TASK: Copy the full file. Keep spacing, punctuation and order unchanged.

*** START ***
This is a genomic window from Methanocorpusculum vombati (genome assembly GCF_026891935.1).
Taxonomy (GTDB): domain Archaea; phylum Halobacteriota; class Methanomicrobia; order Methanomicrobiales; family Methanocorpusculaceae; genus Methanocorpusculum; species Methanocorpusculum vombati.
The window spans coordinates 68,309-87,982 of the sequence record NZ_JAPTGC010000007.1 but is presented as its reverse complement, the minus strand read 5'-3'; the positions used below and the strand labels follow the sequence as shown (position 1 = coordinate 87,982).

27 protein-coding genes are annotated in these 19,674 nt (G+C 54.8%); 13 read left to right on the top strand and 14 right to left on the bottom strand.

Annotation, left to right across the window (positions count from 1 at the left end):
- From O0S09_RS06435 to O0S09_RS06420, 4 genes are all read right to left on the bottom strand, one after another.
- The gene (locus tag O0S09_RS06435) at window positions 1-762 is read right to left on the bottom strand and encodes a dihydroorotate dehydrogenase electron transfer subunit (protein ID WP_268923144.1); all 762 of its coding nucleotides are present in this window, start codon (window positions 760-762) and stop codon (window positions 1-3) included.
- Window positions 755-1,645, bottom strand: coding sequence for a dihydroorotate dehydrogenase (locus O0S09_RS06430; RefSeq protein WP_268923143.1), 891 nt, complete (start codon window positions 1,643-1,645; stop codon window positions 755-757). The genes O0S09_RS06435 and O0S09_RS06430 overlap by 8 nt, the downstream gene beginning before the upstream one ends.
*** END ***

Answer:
This is a genomic window from Methanocorpusculum vombati (genome assembly GCF_026891935.1).
Taxonomy (GTDB): domain Archaea; phylum Halobacteriota; class Methanomicrobia; order Methanomicrobiales; family Methanocorpusculaceae; genus Methanocorpusculum; species Methanocorpusculum vombati.
The window spans coordinates 68,309-87,982 of the sequence record NZ_JAPTGC010000007.1 but is presented as its reverse complement, the minus strand read 5'-3'; the positions used below and the strand labels follow the sequence as shown (position 1 = coordinate 87,982).

27 protein-coding genes are annotated in these 19,674 nt (G+C 54.8%); 13 read left to right on the top strand and 14 right to left on the bottom strand.

Annotation, left to right across the window (positions count from 1 at the left end):
- From O0S09_RS06435 to O0S09_RS06420, 4 genes are all read right to left on the bottom strand, one after another.
- The gene (locus tag O0S09_RS06435) at window positions 1-762 is read right to left on the bottom strand and encodes a dihydroorotate dehydrogenase electron transfer subunit (protein ID WP_268923144.1); all 762 of its coding nucleotides are present in this window, start codon (window positions 760-762) and stop codon (window positions 1-3) included.
- Window positions 755-1,645, bottom strand: coding sequence for a dihydroorotate dehydrogenase (locus O0S09_RS06430; RefSeq protein WP_268923143.1), 891 nt, complete (start codon window positions 1,643-1,645; stop codon window positions 755-757). The genes O0S09_RS06435 and O0S09_RS06430 overlap by 8 nt, the downstream gene beginning before the upstream one ends.